What are treatment options?

Most cases are successfully treated non-surgically although this is time-consuming and frustrating for active patients. Treatment is less likely to be successful if symptoms have been present more than six months. Nonsurgical management includes nonsteroidal anti-inflammatory medications, rest, immobilization, limitation of activity, ice, contrast baths, stretching and heel lifts.

If symptoms fail to resolve, a formal physical therapy program may be of benefit. An arch support may help if there is an associated flatfoot. A cast or brace to completely rest this area may be necessary. Extracorporeal shockwave therapy and platelet-rich plasma injections​ have variable reports of success. Nitroglycerin medication applied to the overlying skin may be of benefit.

Achilles Tendonitis

feet and ankles

What is Achilles tendonitis?

Achilles tendonitis implies an inflammatory response, but this is very limited because there is little blood supply to the Achilles tendon. More appropriate descriptions are inflammation of the surrounding sheath (paratenonitis), degeneration within the substance of the tendon (tendinosis) or a combination of the two. ​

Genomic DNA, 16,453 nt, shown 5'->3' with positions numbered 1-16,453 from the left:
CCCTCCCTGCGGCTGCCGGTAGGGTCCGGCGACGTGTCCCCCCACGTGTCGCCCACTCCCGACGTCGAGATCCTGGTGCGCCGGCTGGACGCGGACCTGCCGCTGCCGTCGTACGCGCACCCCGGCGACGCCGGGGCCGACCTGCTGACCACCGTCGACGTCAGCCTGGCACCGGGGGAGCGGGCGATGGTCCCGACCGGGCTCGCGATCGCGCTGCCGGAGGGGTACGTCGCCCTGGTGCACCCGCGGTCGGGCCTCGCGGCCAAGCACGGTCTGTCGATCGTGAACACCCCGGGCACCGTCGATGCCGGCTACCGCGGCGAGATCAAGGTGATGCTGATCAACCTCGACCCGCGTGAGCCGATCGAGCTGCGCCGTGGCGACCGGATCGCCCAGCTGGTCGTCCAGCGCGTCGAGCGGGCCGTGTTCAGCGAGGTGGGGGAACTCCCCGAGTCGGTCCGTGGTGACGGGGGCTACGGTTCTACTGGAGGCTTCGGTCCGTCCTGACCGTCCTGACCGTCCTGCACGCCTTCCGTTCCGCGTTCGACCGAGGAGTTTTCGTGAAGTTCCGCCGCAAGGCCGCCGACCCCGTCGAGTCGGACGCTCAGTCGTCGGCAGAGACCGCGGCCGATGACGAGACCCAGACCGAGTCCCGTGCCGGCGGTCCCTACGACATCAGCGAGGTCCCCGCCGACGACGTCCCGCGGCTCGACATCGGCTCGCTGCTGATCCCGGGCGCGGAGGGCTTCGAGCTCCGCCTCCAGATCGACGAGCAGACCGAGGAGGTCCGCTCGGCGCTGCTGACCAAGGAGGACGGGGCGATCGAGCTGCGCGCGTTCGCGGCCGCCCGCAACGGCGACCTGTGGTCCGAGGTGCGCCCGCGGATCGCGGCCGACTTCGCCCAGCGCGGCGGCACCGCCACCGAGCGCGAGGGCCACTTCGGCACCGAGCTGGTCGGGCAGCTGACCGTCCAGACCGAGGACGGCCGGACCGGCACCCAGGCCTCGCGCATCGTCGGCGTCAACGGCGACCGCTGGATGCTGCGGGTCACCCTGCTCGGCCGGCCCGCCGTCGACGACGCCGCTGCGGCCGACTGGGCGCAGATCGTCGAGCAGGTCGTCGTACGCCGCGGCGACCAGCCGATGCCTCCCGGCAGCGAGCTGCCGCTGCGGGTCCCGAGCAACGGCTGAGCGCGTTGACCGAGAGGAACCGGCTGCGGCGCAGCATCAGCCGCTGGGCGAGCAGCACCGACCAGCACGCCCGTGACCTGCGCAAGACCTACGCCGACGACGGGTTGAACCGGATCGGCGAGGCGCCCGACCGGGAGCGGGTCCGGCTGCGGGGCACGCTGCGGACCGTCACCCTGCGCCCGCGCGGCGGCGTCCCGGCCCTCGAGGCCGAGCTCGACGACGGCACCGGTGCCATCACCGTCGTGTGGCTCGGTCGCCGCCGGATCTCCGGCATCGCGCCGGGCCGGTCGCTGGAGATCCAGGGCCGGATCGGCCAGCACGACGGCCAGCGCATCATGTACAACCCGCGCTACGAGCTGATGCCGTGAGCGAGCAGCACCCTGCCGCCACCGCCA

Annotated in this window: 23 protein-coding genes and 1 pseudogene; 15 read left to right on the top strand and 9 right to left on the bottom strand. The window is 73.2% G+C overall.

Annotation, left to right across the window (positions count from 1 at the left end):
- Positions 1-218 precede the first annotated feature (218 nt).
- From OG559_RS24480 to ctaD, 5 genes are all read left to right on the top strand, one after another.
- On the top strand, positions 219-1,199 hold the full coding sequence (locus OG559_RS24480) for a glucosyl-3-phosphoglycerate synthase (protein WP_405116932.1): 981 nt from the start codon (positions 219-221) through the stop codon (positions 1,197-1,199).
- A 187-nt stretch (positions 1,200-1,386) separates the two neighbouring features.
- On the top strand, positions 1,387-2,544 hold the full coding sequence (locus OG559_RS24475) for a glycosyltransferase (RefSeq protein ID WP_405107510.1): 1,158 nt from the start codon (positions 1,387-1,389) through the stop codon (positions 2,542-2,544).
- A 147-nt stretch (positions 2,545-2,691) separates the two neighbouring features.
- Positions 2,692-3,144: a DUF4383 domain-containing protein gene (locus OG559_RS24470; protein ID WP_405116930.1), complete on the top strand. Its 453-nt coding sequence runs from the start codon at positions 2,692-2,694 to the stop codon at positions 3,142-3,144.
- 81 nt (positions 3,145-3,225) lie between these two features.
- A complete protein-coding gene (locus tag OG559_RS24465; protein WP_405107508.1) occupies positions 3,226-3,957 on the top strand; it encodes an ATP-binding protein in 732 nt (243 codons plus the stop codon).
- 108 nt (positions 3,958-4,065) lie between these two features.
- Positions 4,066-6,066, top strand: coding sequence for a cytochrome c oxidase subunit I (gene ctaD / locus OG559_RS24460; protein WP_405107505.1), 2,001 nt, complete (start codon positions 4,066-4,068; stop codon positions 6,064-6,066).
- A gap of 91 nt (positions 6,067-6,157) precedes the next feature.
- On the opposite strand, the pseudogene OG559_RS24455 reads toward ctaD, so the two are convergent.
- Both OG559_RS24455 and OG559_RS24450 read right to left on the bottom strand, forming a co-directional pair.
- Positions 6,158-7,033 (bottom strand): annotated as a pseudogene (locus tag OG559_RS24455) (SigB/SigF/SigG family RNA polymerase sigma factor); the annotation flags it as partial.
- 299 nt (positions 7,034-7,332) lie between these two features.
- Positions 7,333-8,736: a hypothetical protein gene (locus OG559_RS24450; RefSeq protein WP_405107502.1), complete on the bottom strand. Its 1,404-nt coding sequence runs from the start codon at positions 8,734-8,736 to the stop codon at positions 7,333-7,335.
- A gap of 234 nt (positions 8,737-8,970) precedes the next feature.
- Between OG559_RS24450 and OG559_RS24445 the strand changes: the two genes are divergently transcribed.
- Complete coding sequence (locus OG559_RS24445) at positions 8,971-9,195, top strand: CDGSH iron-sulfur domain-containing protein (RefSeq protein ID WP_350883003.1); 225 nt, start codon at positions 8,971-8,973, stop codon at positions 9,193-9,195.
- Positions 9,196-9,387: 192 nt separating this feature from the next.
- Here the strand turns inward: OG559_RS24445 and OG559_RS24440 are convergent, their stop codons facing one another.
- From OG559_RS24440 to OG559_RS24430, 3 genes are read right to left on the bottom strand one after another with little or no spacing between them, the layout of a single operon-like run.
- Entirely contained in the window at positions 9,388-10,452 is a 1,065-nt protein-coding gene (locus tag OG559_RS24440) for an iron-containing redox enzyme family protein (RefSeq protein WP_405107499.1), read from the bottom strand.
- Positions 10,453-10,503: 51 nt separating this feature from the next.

What are the symptoms of Achilles tendinitis?

Paratenonitis presents in younger people. Symptoms start gradually and spontaneously. Aching and burning pain is noted especially with morning activity. It may improve slightly with initial activity, but becomes worse with further activity. It is aggravated by exercise. Over time less exercise is required to cause the pain.

The Achilles tendon is often enlarged, warm and tender approximately 1 to 4 inches above its heel insertion. Sometimes friction is noted with gentle palpation of the tendon during ankle motion.

Tendinosis presents similarly but typically in middle-aged people. If severe pain and limited walking ability are present, it may indicate a partial tear of the tendon.

What causes Achilles tendinitis?

The cause of paratenonitis is not well understood although there is a correlation with a recent increase in the intensity of running or jumping workouts. It can be associated with repetitive activities which overload the tendon structure, postural problems such as flatfoot or high-arched foot, or footwear and training issues such as running on uneven or excessively hard ground or running on slanted surfaces. Tendinosis is also associated with the aging process.

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Anatomy